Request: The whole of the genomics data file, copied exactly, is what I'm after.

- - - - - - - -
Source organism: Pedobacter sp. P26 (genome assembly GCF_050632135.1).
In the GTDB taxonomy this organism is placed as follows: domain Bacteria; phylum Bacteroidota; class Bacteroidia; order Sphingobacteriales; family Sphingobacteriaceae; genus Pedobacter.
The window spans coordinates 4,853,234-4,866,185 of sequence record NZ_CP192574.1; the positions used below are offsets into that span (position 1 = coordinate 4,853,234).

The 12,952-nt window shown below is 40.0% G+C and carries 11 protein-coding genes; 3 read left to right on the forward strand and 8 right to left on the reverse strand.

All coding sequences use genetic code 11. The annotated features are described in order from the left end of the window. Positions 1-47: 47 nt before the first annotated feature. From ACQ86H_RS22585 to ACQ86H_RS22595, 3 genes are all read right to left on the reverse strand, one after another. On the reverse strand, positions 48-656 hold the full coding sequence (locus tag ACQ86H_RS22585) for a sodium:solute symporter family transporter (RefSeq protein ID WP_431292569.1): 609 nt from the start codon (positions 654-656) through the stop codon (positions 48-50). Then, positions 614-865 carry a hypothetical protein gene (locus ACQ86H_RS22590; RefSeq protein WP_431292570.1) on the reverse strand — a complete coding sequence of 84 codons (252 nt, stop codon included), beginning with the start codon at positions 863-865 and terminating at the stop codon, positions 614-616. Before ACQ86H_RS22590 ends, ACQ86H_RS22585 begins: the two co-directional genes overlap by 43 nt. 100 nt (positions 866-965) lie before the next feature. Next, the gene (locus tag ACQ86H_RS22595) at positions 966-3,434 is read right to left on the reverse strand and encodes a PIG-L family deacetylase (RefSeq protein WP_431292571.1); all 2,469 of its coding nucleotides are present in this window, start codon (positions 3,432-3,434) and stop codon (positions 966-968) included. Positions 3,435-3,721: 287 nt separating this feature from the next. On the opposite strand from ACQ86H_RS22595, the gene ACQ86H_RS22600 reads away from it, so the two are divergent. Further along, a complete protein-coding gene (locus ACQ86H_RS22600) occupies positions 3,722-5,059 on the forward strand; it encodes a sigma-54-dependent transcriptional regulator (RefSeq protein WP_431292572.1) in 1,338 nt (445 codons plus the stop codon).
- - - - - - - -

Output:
Source organism: Pedobacter sp. P26 (genome assembly GCF_050632135.1).
In the GTDB taxonomy this organism is placed as follows: domain Bacteria; phylum Bacteroidota; class Bacteroidia; order Sphingobacteriales; family Sphingobacteriaceae; genus Pedobacter.
The window spans coordinates 4,853,234-4,866,185 of sequence record NZ_CP192574.1; the positions used below are offsets into that span (position 1 = coordinate 4,853,234).

The 12,952-nt window shown below is 40.0% G+C and carries 11 protein-coding genes; 3 read left to right on the forward strand and 8 right to left on the reverse strand.

All coding sequences use genetic code 11. The annotated features are described in order from the left end of the window. Positions 1-47: 47 nt before the first annotated feature. From ACQ86H_RS22585 to ACQ86H_RS22595, 3 genes are all read right to left on the reverse strand, one after another. On the reverse strand, positions 48-656 hold the full coding sequence (locus tag ACQ86H_RS22585) for a sodium:solute symporter family transporter (RefSeq protein ID WP_431292569.1): 609 nt from the start codon (positions 654-656) through the stop codon (positions 48-50). Then, positions 614-865 carry a hypothetical protein gene (locus ACQ86H_RS22590; RefSeq protein WP_431292570.1) on the reverse strand — a complete coding sequence of 84 codons (252 nt, stop codon included), beginning with the start codon at positions 863-865 and terminating at the stop codon, positions 614-616. Before ACQ86H_RS22590 ends, ACQ86H_RS22585 begins: the two co-directional genes overlap by 43 nt. 100 nt (positions 866-965) lie before the next feature. Next, the gene (locus tag ACQ86H_RS22595) at positions 966-3,434 is read right to left on the reverse strand and encodes a PIG-L family deacetylase (RefSeq protein WP_431292571.1); all 2,469 of its coding nucleotides are present in this window, start codon (positions 3,432-3,434) and stop codon (positions 966-968) included. Positions 3,435-3,721: 287 nt separating this feature from the next. On the opposite strand from ACQ86H_RS22595, the gene ACQ86H_RS22600 reads away from it, so the two are divergent. Further along, a complete protein-coding gene (locus ACQ86H_RS22600) occupies positions 3,722-5,059 on the forward strand; it encodes a sigma-54-dependent transcriptional regulator (RefSeq protein WP_431292572.1) in 1,338 nt (445 codons plus the stop codon).